Crucially, by marrying creative freedom with the ability to optimize aerodynamic performance from the start of the design process, DesignGUIDE can rapidly accelerate vehicle development. Better communication between engineering and design teams, coupled with intuitive guidance, speed up the process of creating right-first-time designs that combine aesthetic with aerodynamic performance



SIMULIA tools are available on the 3DEXPERIENCE platform, which allows designers and engineers to collaborate seamlessly across disciplines and different teams throughout the organization. Breaking down silos increases the potential for innovative solutions that improve vehicle performance while freeing designers to create exciting new concepts. In addition, manufacturers and suppliers can share data easily and build accurate simulation models.

  • Detect product design flaws early
  • Measure the impact of design changes on performance
  • Compare design alternatives under operating conditions 
  • Reduce the cost of material by simulation-driven lightweighting 
  • Reduce or eliminate costs and time required to perform prototype testing 
  • Gain certainty that the product will pass acceptance testing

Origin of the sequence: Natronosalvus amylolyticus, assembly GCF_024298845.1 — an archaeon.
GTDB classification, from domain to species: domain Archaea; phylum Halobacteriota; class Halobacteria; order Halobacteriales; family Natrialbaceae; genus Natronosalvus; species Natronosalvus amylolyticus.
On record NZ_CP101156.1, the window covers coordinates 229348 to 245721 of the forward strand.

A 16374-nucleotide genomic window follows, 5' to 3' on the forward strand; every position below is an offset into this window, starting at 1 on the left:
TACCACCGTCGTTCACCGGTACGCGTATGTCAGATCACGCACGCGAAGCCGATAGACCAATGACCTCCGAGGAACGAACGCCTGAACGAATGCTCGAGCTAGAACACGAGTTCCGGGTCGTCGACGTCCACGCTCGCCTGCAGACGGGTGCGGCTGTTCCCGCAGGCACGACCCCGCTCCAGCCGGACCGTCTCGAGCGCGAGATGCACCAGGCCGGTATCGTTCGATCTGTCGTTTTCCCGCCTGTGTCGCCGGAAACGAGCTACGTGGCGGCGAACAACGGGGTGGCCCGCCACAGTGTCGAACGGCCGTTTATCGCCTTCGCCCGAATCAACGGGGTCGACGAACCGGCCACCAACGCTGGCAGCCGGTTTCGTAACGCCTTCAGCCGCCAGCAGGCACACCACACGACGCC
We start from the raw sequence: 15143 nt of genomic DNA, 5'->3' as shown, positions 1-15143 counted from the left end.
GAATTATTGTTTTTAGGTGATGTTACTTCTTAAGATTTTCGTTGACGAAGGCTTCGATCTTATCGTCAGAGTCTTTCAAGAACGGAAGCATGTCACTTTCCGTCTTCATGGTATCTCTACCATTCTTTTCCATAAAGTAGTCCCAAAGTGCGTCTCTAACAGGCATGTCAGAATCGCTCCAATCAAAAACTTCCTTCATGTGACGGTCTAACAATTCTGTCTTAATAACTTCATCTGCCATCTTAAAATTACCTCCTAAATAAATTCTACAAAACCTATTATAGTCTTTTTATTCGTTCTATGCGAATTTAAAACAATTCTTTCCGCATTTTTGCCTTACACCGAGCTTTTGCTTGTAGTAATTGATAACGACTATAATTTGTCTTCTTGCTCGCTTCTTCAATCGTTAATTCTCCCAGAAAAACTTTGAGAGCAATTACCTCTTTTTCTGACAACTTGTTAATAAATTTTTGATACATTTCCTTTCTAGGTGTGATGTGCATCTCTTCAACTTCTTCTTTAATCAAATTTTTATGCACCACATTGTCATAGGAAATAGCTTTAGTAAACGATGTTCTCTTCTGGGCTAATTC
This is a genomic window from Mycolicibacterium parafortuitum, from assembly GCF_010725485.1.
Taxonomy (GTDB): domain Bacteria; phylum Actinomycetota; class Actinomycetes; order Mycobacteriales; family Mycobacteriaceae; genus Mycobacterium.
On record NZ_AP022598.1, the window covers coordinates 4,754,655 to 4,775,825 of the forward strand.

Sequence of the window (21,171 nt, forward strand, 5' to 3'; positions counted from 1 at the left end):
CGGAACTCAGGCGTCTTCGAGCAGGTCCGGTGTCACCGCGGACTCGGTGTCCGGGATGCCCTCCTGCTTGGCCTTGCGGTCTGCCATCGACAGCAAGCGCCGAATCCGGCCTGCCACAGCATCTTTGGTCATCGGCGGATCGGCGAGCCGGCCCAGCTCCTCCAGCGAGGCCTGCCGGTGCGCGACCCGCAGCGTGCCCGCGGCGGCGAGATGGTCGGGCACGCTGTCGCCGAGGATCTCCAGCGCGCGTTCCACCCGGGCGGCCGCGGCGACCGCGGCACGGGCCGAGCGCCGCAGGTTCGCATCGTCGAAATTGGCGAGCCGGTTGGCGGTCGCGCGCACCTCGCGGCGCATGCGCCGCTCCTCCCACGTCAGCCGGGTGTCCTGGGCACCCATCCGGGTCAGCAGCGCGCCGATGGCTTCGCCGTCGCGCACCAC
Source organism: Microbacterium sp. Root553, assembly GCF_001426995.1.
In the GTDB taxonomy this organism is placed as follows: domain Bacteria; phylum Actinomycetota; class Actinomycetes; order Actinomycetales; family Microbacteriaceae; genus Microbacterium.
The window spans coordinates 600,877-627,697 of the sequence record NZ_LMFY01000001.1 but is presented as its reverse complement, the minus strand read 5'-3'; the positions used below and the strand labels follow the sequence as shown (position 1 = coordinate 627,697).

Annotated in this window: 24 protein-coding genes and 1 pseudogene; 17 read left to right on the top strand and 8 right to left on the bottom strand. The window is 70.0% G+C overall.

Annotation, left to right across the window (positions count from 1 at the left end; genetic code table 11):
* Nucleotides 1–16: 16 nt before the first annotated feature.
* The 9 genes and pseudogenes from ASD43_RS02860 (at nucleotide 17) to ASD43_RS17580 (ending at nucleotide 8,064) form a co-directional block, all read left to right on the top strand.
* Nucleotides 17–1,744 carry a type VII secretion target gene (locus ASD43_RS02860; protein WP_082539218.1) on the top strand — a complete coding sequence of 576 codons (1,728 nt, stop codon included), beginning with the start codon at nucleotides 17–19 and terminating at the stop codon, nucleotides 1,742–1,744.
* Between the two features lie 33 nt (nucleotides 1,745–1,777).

In a competitive and rapidly changing global automotive industry, manufacturers need to be able to create stunning new vehicle designs that meet stringent certification requirements and deliver a superb driving experience on the road. With the solutions offered by SIMULIA, they can bring design and engineering decisions together from the very start of the design cycle, reducing the risk associated with new styling elements by providing intuitive guidance on how design decisions will affect aerodynamic performance. Integrating engineering insights into the design process gives vehicle stylists the freedom to create innovative, aesthetically pleasing new vehicles while ensuring they meet and exceed performance goals from the start. Virtual prototyping and testing of every variant also reduce the number of physical tests required, speeding up the certification process so manufacturers can get exciting new models to market faster.

06 Oct 2021

Global Collaboration using Design Share with 3DEXPERIENCE CATIA Video

In this video demonstration, two design engineers located in different parts of the globe work together on a design by making edits on part at the same time. The engineers are using 3DEXPERIENCE CATIA to collaborate and better communicate to: